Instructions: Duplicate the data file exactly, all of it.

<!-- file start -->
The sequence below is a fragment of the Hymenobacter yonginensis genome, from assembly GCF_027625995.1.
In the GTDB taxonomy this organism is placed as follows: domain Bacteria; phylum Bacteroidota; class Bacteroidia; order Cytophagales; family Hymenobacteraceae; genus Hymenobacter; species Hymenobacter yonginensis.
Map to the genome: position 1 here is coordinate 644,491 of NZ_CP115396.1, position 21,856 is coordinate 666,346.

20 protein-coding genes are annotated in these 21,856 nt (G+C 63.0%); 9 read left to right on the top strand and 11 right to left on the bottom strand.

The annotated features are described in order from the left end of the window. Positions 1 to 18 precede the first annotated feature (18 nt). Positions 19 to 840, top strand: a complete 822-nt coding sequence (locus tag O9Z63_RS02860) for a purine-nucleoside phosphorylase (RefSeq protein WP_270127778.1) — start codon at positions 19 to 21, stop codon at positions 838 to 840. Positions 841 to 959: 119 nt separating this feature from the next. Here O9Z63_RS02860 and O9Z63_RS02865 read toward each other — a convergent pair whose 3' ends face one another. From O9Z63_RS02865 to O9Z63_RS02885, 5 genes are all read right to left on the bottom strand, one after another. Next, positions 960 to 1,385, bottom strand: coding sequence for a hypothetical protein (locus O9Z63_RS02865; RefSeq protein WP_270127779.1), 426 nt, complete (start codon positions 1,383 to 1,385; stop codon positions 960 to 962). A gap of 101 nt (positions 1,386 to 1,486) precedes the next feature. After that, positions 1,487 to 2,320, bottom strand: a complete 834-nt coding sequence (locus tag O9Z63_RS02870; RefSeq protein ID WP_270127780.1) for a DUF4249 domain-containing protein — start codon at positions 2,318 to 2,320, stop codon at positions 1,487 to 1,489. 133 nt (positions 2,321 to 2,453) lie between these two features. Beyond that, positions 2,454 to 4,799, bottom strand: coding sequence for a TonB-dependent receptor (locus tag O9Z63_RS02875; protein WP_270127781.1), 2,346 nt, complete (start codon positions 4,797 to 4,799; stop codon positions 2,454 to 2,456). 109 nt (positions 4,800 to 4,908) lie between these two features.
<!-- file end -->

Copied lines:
The sequence below is a fragment of the Hymenobacter yonginensis genome, from assembly GCF_027625995.1.
In the GTDB taxonomy this organism is placed as follows: domain Bacteria; phylum Bacteroidota; class Bacteroidia; order Cytophagales; family Hymenobacteraceae; genus Hymenobacter; species Hymenobacter yonginensis.
Map to the genome: position 1 here is coordinate 644,491 of NZ_CP115396.1, position 21,856 is coordinate 666,346.

20 protein-coding genes are annotated in these 21,856 nt (G+C 63.0%); 9 read left to right on the top strand and 11 right to left on the bottom strand.

The annotated features are described in order from the left end of the window. Positions 1 to 18 precede the first annotated feature (18 nt). Positions 19 to 840, top strand: a complete 822-nt coding sequence (locus tag O9Z63_RS02860) for a purine-nucleoside phosphorylase (RefSeq protein WP_270127778.1) — start codon at positions 19 to 21, stop codon at positions 838 to 840. Positions 841 to 959: 119 nt separating this feature from the next. Here O9Z63_RS02860 and O9Z63_RS02865 read toward each other — a convergent pair whose 3' ends face one another. From O9Z63_RS02865 to O9Z63_RS02885, 5 genes are all read right to left on the bottom strand, one after another. Next, positions 960 to 1,385, bottom strand: coding sequence for a hypothetical protein (locus O9Z63_RS02865; RefSeq protein WP_270127779.1), 426 nt, complete (start codon positions 1,383 to 1,385; stop codon positions 960 to 962). A gap of 101 nt (positions 1,386 to 1,486) precedes the next feature. After that, positions 1,487 to 2,320, bottom strand: a complete 834-nt coding sequence (locus tag O9Z63_RS02870; RefSeq protein ID WP_270127780.1) for a DUF4249 domain-containing protein — start codon at positions 2,318 to 2,320, stop codon at positions 1,487 to 1,489. 133 nt (positions 2,321 to 2,453) lie between these two features. Beyond that, positions 2,454 to 4,799, bottom strand: coding sequence for a TonB-dependent receptor (locus tag O9Z63_RS02875; protein WP_270127781.1), 2,346 nt, complete (start codon positions 4,797 to 4,799; stop codon positions 2,454 to 2,456). 109 nt (positions 4,800 to 4,908) lie between these two features.